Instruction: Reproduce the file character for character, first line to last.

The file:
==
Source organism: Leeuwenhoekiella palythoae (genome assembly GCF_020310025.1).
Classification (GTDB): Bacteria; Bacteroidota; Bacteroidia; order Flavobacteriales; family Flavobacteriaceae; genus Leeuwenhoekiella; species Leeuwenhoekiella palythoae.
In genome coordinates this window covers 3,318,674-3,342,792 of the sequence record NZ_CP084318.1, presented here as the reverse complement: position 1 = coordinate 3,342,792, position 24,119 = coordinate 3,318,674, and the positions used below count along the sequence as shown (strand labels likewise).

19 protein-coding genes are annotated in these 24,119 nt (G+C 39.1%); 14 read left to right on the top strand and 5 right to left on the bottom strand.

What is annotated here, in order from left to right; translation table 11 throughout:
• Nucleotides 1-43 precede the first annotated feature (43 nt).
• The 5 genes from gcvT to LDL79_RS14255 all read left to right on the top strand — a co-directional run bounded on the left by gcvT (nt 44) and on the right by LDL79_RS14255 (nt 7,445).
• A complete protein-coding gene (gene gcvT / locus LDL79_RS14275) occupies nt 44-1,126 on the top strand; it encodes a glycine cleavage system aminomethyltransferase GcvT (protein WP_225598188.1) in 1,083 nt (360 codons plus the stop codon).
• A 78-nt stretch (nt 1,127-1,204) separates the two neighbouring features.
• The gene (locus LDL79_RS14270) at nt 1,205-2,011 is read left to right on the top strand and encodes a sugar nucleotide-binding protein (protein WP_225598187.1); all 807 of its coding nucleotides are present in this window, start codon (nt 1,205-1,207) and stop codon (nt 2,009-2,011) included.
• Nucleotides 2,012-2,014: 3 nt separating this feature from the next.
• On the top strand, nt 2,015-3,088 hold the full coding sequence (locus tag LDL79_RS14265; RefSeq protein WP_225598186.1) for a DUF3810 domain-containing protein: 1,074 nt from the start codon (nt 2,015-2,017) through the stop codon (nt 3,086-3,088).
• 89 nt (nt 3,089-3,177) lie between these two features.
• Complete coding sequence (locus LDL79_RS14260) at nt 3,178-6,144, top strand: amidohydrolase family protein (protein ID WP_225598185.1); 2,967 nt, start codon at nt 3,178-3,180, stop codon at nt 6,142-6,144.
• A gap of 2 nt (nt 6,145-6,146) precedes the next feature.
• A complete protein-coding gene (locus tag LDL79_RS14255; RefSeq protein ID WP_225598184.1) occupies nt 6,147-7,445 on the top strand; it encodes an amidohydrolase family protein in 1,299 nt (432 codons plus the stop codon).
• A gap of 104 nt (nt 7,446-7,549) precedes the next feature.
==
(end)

Source organism: Leeuwenhoekiella palythoae (genome assembly GCF_020310025.1).
Classification (GTDB): Bacteria; Bacteroidota; Bacteroidia; order Flavobacteriales; family Flavobacteriaceae; genus Leeuwenhoekiella; species Leeuwenhoekiella palythoae.
In genome coordinates this window covers 3,318,674-3,342,792 of the sequence record NZ_CP084318.1, presented here as the reverse complement: position 1 = coordinate 3,342,792, position 24,119 = coordinate 3,318,674, and the positions used below count along the sequence as shown (strand labels likewise).

19 protein-coding genes are annotated in these 24,119 nt (G+C 39.1%); 14 read left to right on the top strand and 5 right to left on the bottom strand.

What is annotated here, in order from left to right; translation table 11 throughout:
• Nucleotides 1-43 precede the first annotated feature (43 nt).
• The 5 genes from gcvT to LDL79_RS14255 all read left to right on the top strand — a co-directional run bounded on the left by gcvT (nt 44) and on the right by LDL79_RS14255 (nt 7,445).
• A complete protein-coding gene (gene gcvT / locus LDL79_RS14275) occupies nt 44-1,126 on the top strand; it encodes a glycine cleavage system aminomethyltransferase GcvT (protein WP_225598188.1) in 1,083 nt (360 codons plus the stop codon).
• A 78-nt stretch (nt 1,127-1,204) separates the two neighbouring features.
• The gene (locus LDL79_RS14270) at nt 1,205-2,011 is read left to right on the top strand and encodes a sugar nucleotide-binding protein (protein WP_225598187.1); all 807 of its coding nucleotides are present in this window, start codon (nt 1,205-1,207) and stop codon (nt 2,009-2,011) included.
• Nucleotides 2,012-2,014: 3 nt separating this feature from the next.
• On the top strand, nt 2,015-3,088 hold the full coding sequence (locus tag LDL79_RS14265; RefSeq protein WP_225598186.1) for a DUF3810 domain-containing protein: 1,074 nt from the start codon (nt 2,015-2,017) through the stop codon (nt 3,086-3,088).
• 89 nt (nt 3,089-3,177) lie between these two features.
• Complete coding sequence (locus LDL79_RS14260) at nt 3,178-6,144, top strand: amidohydrolase family protein (protein ID WP_225598185.1); 2,967 nt, start codon at nt 3,178-3,180, stop codon at nt 6,142-6,144.
• A gap of 2 nt (nt 6,145-6,146) precedes the next feature.
• A complete protein-coding gene (locus tag LDL79_RS14255; RefSeq protein ID WP_225598184.1) occupies nt 6,147-7,445 on the top strand; it encodes an amidohydrolase family protein in 1,299 nt (432 codons plus the stop codon).
• A gap of 104 nt (nt 7,446-7,549) precedes the next feature.